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AMERICAN FEDERATION STATE v. CITY BUTLER (04/15/82)

decided: April 15, 1982.

AMERICAN FEDERATION OF STATE, COUNTY AND MUNICIPAL EMPLOYEES, LOCAL UNION 757, AFL-CIO, APPELLANT
v.
CITY OF BUTLER, APPELLEE



Appeal from the Order of the Court of Common Pleas of Butler County in case of City of Butler v. American Federation of State, County and Municipal Employees, Local Union 757, No. 79-1167, Book 117, Page 11.

COUNSEL

Theodore M. Lieverman, Kirschner, Walters & Willig, for appellant.

Martin J. O'Brien, for appellee.

President Judge Crumlish and Judges Mencer, Rogers, Blatt and Williams, Jr. Opinion by Judge Williams, Jr. Judge Mencer dissents. Judge Palladino did not participate in the decision in this case.

Author: Williams

[ 66 Pa. Commw. Page 206]

This case comes before the Court on an appeal by the American Federation of State, County and Municipal Employees, Local Union 757, AFL-CIO (union). The Common Pleas Court of Butler County found that the award of the arbitrator was against both the law and the weight of the evidence. The union asks this Court to reverse the lower court and reinstate the award of the arbitrator, which upheld consolidated grievances and ordered the City of Butler (employer) to pay certain CETA*fn1 workers scale wages retroactive to their date of employment.

On December 29, 1976, the employer and the union signed a collective bargaining agreement, effective January 1, 1977 through December 31, 1978. Approximately one month later, the employer commenced participation in the federally funded CETA program, pursuant to which it created and filled nine CETA positions on the city work rolls.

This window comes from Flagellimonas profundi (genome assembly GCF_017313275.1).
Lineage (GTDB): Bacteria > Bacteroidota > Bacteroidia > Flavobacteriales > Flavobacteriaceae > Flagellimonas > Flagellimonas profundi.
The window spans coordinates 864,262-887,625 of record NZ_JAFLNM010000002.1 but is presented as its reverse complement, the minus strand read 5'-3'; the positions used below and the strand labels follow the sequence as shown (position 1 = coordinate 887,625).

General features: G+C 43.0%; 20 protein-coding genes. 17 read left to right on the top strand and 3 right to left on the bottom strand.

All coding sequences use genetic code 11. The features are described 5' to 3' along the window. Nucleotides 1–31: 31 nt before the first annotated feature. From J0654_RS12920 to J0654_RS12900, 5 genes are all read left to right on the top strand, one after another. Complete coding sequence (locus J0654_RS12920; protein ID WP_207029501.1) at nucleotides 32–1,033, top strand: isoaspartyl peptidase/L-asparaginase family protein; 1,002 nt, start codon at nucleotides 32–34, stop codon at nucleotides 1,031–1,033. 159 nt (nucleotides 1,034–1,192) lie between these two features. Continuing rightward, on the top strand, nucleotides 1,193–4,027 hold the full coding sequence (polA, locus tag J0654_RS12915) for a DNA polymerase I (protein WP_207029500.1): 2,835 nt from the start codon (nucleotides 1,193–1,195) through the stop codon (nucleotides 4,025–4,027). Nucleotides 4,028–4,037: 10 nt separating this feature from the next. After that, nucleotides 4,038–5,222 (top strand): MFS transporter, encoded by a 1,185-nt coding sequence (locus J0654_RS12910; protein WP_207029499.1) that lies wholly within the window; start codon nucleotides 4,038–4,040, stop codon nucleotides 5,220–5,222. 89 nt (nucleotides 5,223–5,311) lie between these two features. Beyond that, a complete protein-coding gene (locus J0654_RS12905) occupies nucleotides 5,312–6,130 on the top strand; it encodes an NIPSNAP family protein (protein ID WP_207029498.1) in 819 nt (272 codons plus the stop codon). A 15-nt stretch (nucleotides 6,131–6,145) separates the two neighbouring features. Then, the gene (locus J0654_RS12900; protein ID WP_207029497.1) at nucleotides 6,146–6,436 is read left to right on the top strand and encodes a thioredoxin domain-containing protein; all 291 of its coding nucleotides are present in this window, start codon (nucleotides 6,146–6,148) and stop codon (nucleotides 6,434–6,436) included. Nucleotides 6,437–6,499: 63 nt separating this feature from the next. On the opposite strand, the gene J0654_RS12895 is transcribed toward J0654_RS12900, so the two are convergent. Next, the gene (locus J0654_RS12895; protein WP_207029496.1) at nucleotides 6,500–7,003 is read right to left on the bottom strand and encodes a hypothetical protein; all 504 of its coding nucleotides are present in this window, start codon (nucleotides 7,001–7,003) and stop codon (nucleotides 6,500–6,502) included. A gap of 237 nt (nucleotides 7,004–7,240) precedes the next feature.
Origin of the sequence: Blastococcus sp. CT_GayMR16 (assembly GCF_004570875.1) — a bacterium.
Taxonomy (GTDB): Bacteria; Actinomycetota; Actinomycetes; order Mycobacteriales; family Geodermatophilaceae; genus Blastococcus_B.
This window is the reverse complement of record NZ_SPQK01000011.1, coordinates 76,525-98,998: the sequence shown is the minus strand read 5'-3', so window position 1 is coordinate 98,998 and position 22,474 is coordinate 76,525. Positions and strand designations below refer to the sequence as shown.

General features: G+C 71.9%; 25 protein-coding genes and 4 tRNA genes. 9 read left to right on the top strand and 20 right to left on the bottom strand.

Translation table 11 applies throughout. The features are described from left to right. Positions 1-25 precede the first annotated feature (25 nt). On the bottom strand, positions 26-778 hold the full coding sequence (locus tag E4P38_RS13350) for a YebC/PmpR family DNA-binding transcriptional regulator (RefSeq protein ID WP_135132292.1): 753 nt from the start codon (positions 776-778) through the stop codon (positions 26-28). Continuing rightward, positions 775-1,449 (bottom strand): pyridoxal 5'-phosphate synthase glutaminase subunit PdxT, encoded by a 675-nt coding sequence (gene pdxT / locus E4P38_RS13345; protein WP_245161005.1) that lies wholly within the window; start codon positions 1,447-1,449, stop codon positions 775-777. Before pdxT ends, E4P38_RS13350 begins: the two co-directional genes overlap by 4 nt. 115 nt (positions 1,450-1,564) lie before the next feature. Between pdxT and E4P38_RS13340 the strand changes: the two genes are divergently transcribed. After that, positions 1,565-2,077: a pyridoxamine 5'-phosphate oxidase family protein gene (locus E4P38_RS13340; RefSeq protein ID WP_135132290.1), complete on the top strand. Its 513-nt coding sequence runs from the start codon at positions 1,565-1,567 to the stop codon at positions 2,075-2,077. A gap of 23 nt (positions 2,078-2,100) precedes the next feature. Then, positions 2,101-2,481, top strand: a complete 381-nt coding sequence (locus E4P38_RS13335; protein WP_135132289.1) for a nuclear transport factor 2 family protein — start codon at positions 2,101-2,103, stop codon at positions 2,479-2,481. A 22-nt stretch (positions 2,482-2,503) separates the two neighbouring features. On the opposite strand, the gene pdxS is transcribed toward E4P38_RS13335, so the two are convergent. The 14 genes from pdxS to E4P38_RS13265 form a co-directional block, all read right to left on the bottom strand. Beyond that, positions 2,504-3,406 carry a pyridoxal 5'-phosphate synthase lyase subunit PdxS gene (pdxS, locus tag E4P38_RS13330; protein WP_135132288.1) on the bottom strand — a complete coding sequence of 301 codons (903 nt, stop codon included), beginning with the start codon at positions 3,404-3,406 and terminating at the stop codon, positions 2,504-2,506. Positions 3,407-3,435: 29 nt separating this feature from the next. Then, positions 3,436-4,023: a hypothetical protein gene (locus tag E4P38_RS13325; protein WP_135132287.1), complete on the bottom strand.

Some twenty-three months later, certain CETA workers filed grievances, alleging that the city had violated the collective bargaining agreement by paying them less than the contract scale. The city denied the

[ 66 Pa. Commw. Page 207]

    grievance, asserting that (1) CETA employees are not union members, and are therefore not considered to be within the scope of the collective bargaining agreement, and (2) the grievances should be barred as being untimely under the agreement, which states that such actions must be taken within five (5) working days of the unacceptable conduct.

The case proceeded to arbitration, where the arbitrator determined that the grievants should indeed have been paid the contract scale. In a well-reasoned opinion, he examined the CETA positions in terms of their "community of interest" with the other employees in the unit -- the identity of the type of work performed, the regularity of hours, and the fringe benefits. Citing numerous agency decisions,*fn2 he found that

[t]he evidence overwhelmingly demonstrates grievants were hired to work as regular, full-time laborers in the Street Department. As such, the grievants must be considered, under PLRB standards, as members of the bargaining unit.

This Court has previously examined the standards for inclusion of CETA workers in an established bargaining unit. In Erie County Area Vocational-Technical School v. Pennsylvania Labor Relations Board, 52 Pa. Commonwealth Ct. 388, 417 A.2d 796 (1980), we noted that CETA workers must be compared to regularly funded workers in several particulars to ascertain whether the requisite community of interest exists: duties, hours, ...


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